Imagine telling someone 100 years ago: Things get pretty easy. You’ll spend most of your day in a chair. So some people just choose to stand. Rather than talk, you’ll push 104 different buttons on a machine to share information and convey intent. Oh, but if you want to listen to Kanye’s new record at release, you’ll have to subscribe to Tidal. Tidal!!
The online world is a weird construct, and it’s easy to forget that links and webpages are really just code ping-ponging through wires—that is, until you see a project like Poetic Router, by designer Saurabh Datta, recently highlighted by Creative Applications. It’s a machine that sits between your normal Internet router and your phone, laptop, or other device connecting to the Internet.
As it streams websites and other data to these devices, it reads the information aloud. And so blog posts, advertisements, and various metadata is deconstructed from the composed multimedia you see on your screen to a droning automaton's voice. (The voice is actually a text-to-speech engine that passes through an FM transmitter, which gives the entire audioscape an unsettling buzz of surveillance.)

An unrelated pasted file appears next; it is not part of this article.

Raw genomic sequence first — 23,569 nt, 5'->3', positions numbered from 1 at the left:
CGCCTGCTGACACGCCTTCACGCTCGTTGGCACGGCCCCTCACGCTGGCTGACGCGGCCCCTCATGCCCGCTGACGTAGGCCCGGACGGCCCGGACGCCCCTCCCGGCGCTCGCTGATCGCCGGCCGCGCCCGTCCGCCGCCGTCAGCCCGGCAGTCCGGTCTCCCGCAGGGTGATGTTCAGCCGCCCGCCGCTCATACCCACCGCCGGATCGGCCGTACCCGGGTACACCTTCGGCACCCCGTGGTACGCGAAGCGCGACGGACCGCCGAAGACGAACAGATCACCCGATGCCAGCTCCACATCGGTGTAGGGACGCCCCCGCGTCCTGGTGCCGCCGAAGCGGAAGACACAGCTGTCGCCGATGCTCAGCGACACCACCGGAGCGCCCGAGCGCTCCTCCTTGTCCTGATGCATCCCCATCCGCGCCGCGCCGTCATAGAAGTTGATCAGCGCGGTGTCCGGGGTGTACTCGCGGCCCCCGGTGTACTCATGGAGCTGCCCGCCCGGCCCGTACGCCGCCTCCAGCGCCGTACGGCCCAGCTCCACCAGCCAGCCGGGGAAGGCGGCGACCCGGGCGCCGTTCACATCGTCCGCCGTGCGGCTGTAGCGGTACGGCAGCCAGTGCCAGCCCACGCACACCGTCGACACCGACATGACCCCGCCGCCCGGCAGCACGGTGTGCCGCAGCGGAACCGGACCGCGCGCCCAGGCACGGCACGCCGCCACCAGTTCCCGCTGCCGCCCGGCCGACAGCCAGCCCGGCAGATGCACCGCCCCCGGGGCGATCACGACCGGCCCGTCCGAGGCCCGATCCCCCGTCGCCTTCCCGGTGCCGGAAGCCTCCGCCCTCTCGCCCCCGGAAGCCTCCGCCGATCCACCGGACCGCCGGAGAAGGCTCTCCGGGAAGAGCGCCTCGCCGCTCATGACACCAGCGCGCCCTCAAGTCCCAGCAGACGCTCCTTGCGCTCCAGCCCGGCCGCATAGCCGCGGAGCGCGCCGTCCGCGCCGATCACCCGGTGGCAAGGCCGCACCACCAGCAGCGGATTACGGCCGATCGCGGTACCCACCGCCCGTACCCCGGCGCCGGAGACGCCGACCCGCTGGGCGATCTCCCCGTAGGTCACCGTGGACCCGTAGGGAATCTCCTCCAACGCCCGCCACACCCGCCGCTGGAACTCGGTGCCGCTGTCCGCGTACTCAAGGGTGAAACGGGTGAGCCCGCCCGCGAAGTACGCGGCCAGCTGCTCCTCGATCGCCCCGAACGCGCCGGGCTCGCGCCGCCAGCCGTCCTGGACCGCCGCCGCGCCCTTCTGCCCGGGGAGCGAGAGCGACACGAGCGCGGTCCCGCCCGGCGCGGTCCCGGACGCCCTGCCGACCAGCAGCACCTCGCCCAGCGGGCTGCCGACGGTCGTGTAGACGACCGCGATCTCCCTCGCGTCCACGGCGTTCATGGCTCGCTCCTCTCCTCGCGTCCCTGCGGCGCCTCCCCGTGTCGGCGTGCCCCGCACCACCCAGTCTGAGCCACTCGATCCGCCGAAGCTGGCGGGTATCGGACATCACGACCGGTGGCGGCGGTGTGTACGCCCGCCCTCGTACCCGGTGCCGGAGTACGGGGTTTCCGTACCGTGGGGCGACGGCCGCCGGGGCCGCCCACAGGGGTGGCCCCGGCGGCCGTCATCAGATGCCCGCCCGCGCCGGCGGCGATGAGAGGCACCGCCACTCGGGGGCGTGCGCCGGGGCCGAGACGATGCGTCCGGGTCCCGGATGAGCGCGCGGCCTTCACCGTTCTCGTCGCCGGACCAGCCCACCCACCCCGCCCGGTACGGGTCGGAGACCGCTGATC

It’s more than a little creepy, but you’re supposed to find this whole experience disquieting. As Datta explains on the project page, Poetic Router illustrates that not much or your information is safe in the information age: "Every "Chip-‘ed" device is hackable from the dark perspective and can be jacked and modded remotely. Packets can be monitored and injected and used to retrieve information or deliver daemons on unencrypted channels."
In other words, even as you stare at that office plant with Wolves on repeat, sipping Keurig coffee while contemplating your next BuzzFeed quiz, know that 100 years of progress has come with its own pile of strange costs. Oh, and a tinfoil hat does nothing to block hackers.
All Images: via Saurabh Datta